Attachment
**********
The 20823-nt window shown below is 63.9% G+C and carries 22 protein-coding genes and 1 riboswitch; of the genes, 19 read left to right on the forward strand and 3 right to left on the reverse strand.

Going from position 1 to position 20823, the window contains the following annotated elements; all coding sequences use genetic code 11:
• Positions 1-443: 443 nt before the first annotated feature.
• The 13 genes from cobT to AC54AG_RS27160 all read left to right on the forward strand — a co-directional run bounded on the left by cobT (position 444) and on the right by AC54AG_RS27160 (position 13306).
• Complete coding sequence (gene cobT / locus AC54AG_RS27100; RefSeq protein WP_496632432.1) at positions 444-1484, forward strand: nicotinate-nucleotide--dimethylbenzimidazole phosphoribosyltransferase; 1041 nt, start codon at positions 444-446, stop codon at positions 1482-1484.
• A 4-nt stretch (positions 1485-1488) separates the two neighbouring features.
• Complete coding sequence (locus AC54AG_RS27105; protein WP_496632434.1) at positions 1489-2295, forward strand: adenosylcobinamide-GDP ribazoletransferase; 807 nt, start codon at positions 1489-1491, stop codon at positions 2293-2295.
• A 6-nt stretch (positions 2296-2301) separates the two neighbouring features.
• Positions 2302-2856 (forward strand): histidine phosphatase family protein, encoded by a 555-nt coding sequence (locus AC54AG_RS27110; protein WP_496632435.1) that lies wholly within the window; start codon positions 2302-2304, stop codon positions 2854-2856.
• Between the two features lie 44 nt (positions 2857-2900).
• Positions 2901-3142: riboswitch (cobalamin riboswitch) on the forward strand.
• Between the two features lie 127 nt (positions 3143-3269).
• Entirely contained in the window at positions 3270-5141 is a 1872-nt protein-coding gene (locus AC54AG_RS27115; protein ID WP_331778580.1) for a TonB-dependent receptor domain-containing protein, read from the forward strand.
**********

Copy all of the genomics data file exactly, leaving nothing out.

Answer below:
The 20823-nt window shown below is 63.9% G+C and carries 22 protein-coding genes and 1 riboswitch; of the genes, 19 read left to right on the forward strand and 3 right to left on the reverse strand.

Going from position 1 to position 20823, the window contains the following annotated elements; all coding sequences use genetic code 11:
• Positions 1-443: 443 nt before the first annotated feature.
• The 13 genes from cobT to AC54AG_RS27160 all read left to right on the forward strand — a co-directional run bounded on the left by cobT (position 444) and on the right by AC54AG_RS27160 (position 13306).
• Complete coding sequence (gene cobT / locus AC54AG_RS27100; RefSeq protein WP_496632432.1) at positions 444-1484, forward strand: nicotinate-nucleotide--dimethylbenzimidazole phosphoribosyltransferase; 1041 nt, start codon at positions 444-446, stop codon at positions 1482-1484.
• A 4-nt stretch (positions 1485-1488) separates the two neighbouring features.
• Complete coding sequence (locus AC54AG_RS27105; protein WP_496632434.1) at positions 1489-2295, forward strand: adenosylcobinamide-GDP ribazoletransferase; 807 nt, start codon at positions 1489-1491, stop codon at positions 2293-2295.
• A 6-nt stretch (positions 2296-2301) separates the two neighbouring features.
• Positions 2302-2856 (forward strand): histidine phosphatase family protein, encoded by a 555-nt coding sequence (locus AC54AG_RS27110; protein WP_496632435.1) that lies wholly within the window; start codon positions 2302-2304, stop codon positions 2854-2856.
• Between the two features lie 44 nt (positions 2857-2900).
• Positions 2901-3142: riboswitch (cobalamin riboswitch) on the forward strand.
• Between the two features lie 127 nt (positions 3143-3269).
• Entirely contained in the window at positions 3270-5141 is a 1872-nt protein-coding gene (locus AC54AG_RS27115; protein ID WP_331778580.1) for a TonB-dependent receptor domain-containing protein, read from the forward strand.